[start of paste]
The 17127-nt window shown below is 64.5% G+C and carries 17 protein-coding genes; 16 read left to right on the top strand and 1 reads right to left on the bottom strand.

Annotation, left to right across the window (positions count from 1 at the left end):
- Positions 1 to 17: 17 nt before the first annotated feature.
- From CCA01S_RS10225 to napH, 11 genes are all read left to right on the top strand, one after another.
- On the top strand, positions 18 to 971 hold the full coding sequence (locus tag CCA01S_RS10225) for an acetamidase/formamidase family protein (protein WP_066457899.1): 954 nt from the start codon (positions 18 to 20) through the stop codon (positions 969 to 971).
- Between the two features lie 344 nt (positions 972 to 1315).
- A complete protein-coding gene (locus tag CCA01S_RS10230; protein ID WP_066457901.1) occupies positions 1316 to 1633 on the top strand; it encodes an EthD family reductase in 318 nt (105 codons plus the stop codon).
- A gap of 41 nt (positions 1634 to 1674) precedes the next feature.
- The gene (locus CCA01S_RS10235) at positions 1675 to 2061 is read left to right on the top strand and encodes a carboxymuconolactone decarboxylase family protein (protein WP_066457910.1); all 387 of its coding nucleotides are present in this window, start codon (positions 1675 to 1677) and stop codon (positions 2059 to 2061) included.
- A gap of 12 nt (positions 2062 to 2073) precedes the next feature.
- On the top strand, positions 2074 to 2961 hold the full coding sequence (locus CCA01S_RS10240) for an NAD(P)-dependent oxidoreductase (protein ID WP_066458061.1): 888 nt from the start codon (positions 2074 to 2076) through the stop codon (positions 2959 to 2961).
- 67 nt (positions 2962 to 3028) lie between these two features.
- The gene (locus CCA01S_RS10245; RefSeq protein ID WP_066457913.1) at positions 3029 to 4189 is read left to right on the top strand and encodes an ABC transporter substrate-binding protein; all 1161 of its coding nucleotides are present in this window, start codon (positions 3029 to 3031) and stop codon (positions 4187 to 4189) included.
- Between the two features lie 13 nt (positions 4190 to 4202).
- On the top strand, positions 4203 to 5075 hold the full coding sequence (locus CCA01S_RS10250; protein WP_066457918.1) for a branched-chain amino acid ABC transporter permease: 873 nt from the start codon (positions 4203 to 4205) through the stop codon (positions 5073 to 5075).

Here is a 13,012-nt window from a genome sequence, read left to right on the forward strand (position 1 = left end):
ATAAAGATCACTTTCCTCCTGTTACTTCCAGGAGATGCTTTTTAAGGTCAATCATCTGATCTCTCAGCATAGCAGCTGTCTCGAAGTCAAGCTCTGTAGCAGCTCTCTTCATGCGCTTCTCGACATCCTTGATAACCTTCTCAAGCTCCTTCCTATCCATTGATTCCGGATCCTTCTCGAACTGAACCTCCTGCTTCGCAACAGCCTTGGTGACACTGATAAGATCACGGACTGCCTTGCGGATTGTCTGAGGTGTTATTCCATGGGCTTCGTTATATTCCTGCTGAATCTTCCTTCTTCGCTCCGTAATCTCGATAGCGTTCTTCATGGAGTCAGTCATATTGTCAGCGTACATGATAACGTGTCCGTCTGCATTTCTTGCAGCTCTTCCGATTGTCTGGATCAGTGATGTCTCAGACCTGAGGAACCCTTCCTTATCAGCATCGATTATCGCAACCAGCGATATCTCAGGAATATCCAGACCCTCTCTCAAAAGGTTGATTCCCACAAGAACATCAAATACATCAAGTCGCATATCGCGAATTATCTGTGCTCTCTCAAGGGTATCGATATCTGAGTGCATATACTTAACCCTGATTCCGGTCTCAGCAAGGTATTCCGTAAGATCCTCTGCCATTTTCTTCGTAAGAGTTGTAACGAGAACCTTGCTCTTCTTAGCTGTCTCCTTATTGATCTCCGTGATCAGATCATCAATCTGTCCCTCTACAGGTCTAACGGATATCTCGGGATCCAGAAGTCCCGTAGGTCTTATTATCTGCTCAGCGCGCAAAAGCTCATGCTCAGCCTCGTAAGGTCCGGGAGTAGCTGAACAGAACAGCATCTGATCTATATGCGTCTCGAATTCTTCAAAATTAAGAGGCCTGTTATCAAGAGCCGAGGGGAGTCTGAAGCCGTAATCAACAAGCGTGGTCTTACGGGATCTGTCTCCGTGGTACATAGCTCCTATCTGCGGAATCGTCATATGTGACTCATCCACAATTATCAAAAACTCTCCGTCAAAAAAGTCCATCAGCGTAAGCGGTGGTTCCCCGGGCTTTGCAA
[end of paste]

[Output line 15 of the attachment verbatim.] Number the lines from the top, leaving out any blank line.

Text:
- On the top strand, positions 4203 to 5075 hold the full coding sequence (locus CCA01S_RS10250; protein WP_066457918.1) for a branched-chain amino acid ABC transporter permease: 873 nt from the start codon (positions 4203 to 4205) through the stop codon (positions 5073 to 5075).